- The Washington Times - Sunday, December 22, 2002

CHARLOTTESVILLE (AP) A Charlottesville man has pleaded guilty to 20 felony charges in a Ponzi scheme involving as much as $70 million in investments from people tricked into pouring their money into a Bahamas-based fraud.
The Securities and Exchange Commission said Terry L. Dowdell, 56, began marketing the Vavasseur Corp.'s investment program in 1998. The program promised U.S. and international investors in the company's fictitious investment program a return of about 160 percent.
"As Dowdell now admits, there were no 'trades' or 'investments' made by Vavasseur, but rather investors were paid 'profits' in a typical Ponzi scheme fashion from new investor funds diverted into Dowdell's [bank] accounts," said Stephen J. Levine, an SEC enforcement attorney.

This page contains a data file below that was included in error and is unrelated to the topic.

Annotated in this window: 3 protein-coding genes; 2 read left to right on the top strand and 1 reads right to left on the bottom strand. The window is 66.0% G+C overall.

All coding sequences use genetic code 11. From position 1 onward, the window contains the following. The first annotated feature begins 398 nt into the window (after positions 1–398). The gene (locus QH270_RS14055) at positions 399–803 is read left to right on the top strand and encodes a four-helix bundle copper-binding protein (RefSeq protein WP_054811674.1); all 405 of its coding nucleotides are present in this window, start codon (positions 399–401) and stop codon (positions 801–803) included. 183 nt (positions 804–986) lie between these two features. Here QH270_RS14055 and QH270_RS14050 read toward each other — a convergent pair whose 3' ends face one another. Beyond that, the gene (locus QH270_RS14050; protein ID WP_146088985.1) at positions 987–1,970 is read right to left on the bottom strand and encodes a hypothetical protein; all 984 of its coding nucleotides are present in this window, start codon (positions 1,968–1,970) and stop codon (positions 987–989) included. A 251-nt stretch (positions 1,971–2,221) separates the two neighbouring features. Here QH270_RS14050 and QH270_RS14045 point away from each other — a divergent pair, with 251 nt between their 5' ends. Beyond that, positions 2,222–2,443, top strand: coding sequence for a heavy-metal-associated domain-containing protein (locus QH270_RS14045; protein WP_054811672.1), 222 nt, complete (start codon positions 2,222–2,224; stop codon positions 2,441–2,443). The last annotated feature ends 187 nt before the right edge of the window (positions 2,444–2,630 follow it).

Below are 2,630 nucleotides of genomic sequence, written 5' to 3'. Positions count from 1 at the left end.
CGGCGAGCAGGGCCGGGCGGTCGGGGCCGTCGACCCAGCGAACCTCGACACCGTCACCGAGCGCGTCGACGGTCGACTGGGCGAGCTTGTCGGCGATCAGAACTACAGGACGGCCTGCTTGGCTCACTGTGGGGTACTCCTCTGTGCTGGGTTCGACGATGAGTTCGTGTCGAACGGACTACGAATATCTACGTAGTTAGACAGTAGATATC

The SEC sued Dowdell and several of his relatives and business associates last year, accusing him of profiting from selling the fraudulent investments advertised as being related to the sale of foreign bank instruments.
The Justice Department filed criminal charges, including securities fraud, money laundering and wire fraud, about a year later. Dowdell pleaded guilty Thursday in U.S. District Court in Charlottesville, but he admitted to the SEC's fraud charges in June and agreed to turn over his assets from the scheme.
The court is in the process of trying to collect the $70 million authorities say Dowdell took from investors and spent on homes, investments, gifts, loans to family members and one Charlottesville auto-parts business, and on marketing the Ponzi scheme. The process could take years.

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